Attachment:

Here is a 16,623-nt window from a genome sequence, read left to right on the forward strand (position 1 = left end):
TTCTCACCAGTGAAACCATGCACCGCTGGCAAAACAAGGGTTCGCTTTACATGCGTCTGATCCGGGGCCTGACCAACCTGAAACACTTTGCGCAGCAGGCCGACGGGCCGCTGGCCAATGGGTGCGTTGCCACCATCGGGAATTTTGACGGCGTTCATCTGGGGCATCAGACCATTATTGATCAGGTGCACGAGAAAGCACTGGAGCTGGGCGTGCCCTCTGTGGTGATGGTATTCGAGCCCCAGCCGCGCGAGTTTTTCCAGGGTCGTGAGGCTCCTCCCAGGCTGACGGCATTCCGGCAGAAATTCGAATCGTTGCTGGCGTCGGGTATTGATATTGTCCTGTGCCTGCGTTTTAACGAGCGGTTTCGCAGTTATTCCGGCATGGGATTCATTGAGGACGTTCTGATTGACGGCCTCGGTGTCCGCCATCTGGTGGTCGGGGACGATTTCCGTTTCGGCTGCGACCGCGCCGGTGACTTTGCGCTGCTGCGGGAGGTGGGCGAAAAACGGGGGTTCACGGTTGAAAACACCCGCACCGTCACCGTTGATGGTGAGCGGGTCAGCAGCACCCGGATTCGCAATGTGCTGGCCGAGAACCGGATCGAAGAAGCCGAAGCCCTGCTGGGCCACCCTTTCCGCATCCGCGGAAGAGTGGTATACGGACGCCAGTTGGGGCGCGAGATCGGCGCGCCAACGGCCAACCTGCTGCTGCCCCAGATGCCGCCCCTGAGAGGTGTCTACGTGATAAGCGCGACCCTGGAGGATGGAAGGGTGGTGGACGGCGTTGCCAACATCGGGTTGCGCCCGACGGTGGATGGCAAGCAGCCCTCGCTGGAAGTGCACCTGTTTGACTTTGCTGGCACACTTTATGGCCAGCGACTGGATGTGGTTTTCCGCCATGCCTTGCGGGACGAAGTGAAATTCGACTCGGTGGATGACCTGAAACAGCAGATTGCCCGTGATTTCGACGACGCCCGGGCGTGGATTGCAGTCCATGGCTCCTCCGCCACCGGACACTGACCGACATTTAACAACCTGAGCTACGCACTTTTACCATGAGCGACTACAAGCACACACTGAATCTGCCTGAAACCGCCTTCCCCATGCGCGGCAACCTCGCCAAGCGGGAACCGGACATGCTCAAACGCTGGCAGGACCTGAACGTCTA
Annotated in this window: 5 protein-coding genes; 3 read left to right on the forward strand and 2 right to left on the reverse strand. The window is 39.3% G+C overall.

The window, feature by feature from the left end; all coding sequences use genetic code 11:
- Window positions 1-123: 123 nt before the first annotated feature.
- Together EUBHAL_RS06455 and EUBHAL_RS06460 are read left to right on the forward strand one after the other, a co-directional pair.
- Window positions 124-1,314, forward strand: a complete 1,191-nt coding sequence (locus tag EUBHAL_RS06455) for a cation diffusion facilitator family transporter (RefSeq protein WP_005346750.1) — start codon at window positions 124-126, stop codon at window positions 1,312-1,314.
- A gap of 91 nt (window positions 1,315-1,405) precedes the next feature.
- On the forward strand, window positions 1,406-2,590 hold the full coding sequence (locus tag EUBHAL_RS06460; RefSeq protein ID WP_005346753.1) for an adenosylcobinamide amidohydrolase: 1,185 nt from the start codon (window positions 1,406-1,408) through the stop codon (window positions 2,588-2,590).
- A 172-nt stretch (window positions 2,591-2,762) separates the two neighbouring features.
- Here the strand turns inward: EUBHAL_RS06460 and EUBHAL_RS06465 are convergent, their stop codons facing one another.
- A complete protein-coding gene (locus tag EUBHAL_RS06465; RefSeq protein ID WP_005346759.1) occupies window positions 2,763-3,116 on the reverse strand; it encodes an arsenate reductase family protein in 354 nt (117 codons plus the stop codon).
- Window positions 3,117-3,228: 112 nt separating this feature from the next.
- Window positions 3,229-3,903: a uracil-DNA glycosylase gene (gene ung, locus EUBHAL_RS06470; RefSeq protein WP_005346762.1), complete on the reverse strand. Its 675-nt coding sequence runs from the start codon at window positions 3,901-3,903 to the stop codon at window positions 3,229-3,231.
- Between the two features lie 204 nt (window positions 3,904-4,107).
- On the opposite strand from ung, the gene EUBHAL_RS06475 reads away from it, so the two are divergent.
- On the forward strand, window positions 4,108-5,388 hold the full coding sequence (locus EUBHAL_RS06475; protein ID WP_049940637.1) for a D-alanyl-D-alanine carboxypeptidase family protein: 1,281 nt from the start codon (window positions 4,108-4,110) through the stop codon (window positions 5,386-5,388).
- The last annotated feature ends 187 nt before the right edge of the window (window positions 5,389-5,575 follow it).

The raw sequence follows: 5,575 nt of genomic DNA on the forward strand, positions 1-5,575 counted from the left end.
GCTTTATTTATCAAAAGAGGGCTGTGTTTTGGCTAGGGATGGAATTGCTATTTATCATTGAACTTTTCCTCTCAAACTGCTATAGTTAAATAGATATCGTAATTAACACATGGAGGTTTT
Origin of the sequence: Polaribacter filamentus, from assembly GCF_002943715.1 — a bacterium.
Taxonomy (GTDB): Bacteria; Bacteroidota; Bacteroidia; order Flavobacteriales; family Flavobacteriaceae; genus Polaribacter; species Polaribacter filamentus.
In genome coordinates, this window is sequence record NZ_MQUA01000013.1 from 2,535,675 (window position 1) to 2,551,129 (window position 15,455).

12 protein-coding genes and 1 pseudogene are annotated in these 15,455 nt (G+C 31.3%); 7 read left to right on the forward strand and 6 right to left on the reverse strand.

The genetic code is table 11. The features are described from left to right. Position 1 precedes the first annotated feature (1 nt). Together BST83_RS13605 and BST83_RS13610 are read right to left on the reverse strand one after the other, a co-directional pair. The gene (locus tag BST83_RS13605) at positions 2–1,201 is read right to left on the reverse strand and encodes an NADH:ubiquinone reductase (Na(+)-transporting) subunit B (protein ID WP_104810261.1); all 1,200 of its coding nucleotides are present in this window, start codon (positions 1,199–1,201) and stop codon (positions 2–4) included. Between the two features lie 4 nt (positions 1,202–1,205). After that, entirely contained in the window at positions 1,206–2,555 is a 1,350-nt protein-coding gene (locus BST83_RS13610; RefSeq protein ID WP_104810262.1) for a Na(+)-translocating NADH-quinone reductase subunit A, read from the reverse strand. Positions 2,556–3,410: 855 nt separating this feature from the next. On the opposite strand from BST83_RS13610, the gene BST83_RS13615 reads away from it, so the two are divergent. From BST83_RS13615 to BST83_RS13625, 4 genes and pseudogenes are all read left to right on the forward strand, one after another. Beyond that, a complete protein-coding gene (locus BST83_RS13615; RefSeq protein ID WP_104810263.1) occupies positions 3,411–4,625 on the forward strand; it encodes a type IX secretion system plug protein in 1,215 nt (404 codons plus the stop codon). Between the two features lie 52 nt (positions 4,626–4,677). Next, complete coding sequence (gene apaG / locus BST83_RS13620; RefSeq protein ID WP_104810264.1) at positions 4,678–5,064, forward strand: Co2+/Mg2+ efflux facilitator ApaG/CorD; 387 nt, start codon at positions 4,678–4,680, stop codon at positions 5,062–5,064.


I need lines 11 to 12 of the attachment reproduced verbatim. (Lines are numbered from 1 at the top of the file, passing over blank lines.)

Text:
- Here the strand turns inward: EUBHAL_RS06460 and EUBHAL_RS06465 are convergent, their stop codons facing one another.
- A complete protein-coding gene (locus tag EUBHAL_RS06465; RefSeq protein ID WP_005346759.1) occupies window positions 2,763-3,116 on the reverse strand; it encodes an arsenate reductase family protein in 354 nt (117 codons plus the stop codon).